Part I yesterday explained Adam Smith’s notion that general human betterment was the unintended result of each individual following his own self-interest in the market arena of voluntary and competitive exchange. Adam Smith considered such natural order far superior to attempts by government, by those in political power, to design and impose an order and coordination in the actions of the members of society.
Echoing his earlier warnings about the social engineer, that “man of system,” Smith stated:
By pursuing his own interest [the individual] frequently promotes that of the society more effectually than when he really intends to promote it. I have never known much good done by those who affected to trade for the public good . . .
What is the specie of domestic industry which his capital can employ, and of which the produce is likely to be of the greatest value, every individual, it is evident, can, in his own situation, judge much better than any statesman or lawgiver can do for him.
The statesman, who should attempt to direct private people in what manner they ought to employ their capitals, would not only load himself with a most unnecessary attention, but assume an authority which can safely be trusted, not only to no single person, but to no council or senate whatever, and which would nowhere be so dangerous as in the hands of a man who had folly and presumption enough to fancy himself fit to exercise it.
It is not that Adam Smith believed that people always knew enough to never make a mistake, or that their speculative judgments about an uncertain future would always be correct so disappoints or losses would never be suffered.
He reasoned that each man, in his own corner of society, has a better understanding of his own circumstances and opportunities in the context of his own wants, desires and goals. And that each individual has the strongest motive and incentive to try to make his decisions wisely since failures experienced fell upon him. He who bears the costs and reaps the potential benefits has the greatest incentive to minimize the former and maximize the latter.
The same does not apply, Smith argued, when those in political power make the decisions. The “statesman” in a faraway capital can never know and understand things the way each individual can evaluate and judge them in their own unique surroundings. No legislator bears the cost of the wrong decisions he imposes on others; after all, he continues to live off compulsory taxes collected from those upon whom he has imposed harm.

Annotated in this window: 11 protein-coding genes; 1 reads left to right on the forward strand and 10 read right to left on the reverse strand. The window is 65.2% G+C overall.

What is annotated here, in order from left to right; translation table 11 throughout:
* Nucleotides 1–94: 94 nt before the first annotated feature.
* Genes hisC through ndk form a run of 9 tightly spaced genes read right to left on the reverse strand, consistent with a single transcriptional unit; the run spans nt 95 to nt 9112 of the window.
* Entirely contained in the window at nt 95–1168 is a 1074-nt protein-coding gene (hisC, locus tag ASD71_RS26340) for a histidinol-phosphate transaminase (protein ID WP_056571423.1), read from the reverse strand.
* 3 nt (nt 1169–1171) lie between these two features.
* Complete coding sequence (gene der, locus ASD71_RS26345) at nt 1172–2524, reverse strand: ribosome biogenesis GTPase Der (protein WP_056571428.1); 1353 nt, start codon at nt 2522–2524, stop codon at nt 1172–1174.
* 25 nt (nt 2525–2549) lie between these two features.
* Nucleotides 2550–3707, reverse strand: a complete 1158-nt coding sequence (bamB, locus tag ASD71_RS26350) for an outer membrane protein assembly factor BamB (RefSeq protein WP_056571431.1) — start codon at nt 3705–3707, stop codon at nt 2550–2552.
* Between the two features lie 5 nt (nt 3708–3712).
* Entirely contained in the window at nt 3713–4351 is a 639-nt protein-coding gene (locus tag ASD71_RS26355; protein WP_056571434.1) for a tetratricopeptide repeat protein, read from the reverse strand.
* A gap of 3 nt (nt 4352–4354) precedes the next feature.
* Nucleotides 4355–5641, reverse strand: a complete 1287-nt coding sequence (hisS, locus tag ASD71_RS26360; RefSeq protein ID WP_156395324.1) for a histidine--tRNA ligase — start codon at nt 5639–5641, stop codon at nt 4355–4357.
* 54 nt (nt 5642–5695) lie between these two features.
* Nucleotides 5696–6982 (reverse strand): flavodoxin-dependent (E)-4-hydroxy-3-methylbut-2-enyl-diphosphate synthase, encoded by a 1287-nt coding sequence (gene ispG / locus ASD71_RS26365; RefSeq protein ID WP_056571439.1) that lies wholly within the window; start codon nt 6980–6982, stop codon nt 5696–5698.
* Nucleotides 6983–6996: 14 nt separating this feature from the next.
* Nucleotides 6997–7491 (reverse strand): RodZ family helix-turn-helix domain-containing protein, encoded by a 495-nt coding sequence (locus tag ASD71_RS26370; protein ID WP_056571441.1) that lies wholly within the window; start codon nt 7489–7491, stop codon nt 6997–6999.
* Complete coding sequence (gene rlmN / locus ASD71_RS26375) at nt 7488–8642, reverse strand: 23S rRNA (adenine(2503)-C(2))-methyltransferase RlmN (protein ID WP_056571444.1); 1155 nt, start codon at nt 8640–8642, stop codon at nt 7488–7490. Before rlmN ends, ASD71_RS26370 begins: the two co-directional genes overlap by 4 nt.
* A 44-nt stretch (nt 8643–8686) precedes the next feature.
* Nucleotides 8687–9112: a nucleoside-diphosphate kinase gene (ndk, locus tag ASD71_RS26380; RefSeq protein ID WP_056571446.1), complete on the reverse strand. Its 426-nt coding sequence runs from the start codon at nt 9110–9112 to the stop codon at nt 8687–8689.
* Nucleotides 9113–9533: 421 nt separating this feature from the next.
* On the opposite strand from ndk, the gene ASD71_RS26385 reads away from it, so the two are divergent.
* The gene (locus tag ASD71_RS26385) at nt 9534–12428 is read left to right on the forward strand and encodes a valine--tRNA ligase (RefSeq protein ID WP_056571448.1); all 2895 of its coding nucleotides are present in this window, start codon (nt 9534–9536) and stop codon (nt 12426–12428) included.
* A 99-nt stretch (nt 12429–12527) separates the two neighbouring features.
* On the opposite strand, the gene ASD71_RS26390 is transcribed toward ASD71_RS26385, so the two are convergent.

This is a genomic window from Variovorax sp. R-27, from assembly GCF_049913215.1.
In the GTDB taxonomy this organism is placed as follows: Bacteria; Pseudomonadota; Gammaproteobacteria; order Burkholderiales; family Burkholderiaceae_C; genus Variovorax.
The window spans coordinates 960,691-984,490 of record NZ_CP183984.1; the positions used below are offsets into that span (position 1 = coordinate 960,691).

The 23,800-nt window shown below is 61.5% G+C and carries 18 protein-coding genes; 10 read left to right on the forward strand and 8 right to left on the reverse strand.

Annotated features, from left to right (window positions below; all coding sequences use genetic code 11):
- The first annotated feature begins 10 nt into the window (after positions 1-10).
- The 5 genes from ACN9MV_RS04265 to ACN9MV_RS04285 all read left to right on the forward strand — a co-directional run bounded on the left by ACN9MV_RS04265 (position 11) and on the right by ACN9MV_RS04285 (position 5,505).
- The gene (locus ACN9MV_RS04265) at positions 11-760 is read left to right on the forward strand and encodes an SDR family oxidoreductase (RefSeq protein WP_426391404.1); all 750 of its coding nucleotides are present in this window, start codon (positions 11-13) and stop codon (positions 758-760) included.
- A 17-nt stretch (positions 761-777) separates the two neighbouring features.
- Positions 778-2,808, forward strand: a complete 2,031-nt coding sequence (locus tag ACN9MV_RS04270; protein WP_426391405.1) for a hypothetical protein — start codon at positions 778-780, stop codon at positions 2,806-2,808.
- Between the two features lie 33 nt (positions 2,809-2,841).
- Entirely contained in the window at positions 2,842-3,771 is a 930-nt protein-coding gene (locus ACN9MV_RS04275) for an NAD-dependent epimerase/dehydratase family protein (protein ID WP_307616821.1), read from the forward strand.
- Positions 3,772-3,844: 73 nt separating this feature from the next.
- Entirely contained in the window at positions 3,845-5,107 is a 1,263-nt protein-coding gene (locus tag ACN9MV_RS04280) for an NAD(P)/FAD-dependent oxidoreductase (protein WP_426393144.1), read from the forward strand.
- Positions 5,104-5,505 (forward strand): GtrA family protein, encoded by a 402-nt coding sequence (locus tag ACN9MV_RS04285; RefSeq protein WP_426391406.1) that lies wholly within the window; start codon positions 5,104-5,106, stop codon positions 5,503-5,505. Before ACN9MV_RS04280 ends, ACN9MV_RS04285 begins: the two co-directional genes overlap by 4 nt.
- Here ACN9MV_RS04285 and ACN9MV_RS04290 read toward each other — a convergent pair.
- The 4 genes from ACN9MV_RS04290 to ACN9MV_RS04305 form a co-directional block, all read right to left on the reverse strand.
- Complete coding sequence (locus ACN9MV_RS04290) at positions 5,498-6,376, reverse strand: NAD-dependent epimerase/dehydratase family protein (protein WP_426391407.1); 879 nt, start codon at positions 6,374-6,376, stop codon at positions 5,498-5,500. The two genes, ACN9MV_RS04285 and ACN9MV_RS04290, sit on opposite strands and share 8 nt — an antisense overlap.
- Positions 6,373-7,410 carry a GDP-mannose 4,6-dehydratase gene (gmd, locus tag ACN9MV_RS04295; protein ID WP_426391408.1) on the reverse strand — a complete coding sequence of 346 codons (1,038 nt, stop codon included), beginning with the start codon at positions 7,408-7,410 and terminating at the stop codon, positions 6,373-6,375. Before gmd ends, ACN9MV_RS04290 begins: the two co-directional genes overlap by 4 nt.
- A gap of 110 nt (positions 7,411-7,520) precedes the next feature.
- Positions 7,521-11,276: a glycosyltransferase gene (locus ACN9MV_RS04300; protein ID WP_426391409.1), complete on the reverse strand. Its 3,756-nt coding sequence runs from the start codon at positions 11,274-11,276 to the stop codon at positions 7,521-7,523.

Freedom of Trade at Home and Abroad
Adam Smith believed that international trade should be left to the free market as much as domestic economic activity.
For the same self-interested reasons, Adam Smith argued that it was superfluous and counter-productive for government to attempt to manage and direct the importing or exporting of goods and services to maintain a presumed “favorable” balance of trade, or to prevent a feared balance of trade “deficit.”
Each individual tries to minimize the costs that must be incurred in achieving his goals and ends. He only makes at home what is less expensive to make than to buy from others. And he buys desired goods from others only when those others can provide them at a lower cost in resources and labor and time, than if the individual attempted to produce that good through his own self-sufficient efforts.
Thus, goods are purchased from producers in other countries only when they can offer them at a lower cost than manufacturing them in one’s own country. And, in turn, one purchases those foreign produced goods by supplying the foreign seller with some good or service at a lower cost than if he tried to produce it in his own country.
When governments, through regulations and controls, force a product to be produced at home that could be less expensively purchased from abroad, it is misdirecting scarce resources and labor into wasteful and inefficient uses.
The result must be that the wealth of that nation – and the material wellbeing of its citizens — is reduced by the amount by which more resources and labor must be devoted to making wanted goods than could be obtained through a free system of international division of labor and peaceful, mutually beneficial exchange.
Hence, it is more prudent for the prosperity of one’s own nation to leave production and trade to the self-interested actions of the citizenry.
Commerce Fosters a Good and Civil Society
Finally, Adam Smith argued that the benefits from free and competitive commerce and trade were not only the material improvements in man’s condition. It also served as a method for civilizing men, if by civilization is meant, at least partly, courtesy, and respect for others, and an allegiance to honesty and fulfillment of promises.